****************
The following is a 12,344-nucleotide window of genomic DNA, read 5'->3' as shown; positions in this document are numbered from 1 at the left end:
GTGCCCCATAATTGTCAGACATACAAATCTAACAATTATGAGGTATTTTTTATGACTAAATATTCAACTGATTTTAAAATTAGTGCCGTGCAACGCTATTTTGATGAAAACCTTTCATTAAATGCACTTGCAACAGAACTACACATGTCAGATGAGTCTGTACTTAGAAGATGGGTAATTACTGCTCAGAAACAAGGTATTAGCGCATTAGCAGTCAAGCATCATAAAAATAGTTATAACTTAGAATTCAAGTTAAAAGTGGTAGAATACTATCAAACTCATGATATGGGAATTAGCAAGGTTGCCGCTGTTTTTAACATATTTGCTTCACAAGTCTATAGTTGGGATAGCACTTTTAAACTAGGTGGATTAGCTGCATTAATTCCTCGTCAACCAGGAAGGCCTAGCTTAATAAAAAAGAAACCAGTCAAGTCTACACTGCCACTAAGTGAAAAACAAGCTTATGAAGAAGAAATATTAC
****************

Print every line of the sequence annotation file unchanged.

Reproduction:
The following is a 12,344-nucleotide window of genomic DNA, read 5'->3' as shown; positions in this document are numbered from 1 at the left end:
GTGCCCCATAATTGTCAGACATACAAATCTAACAATTATGAGGTATTTTTTATGACTAAATATTCAACTGATTTTAAAATTAGTGCCGTGCAACGCTATTTTGATGAAAACCTTTCATTAAATGCACTTGCAACAGAACTACACATGTCAGATGAGTCTGTACTTAGAAGATGGGTAATTACTGCTCAGAAACAAGGTATTAGCGCATTAGCAGTCAAGCATCATAAAAATAGTTATAACTTAGAATTCAAGTTAAAAGTGGTAGAATACTATCAAACTCATGATATGGGAATTAGCAAGGTTGCCGCTGTTTTTAACATATTTGCTTCACAAGTCTATAGTTGGGATAGCACTTTTAAACTAGGTGGATTAGCTGCATTAATTCCTCGTCAACCAGGAAGGCCTAGCTTAATAAAAAAGAAACCAGTCAAGTCTACACTGCCACTAAGTGAAAAACAAGCTTATGAAGAAGAAATATTAC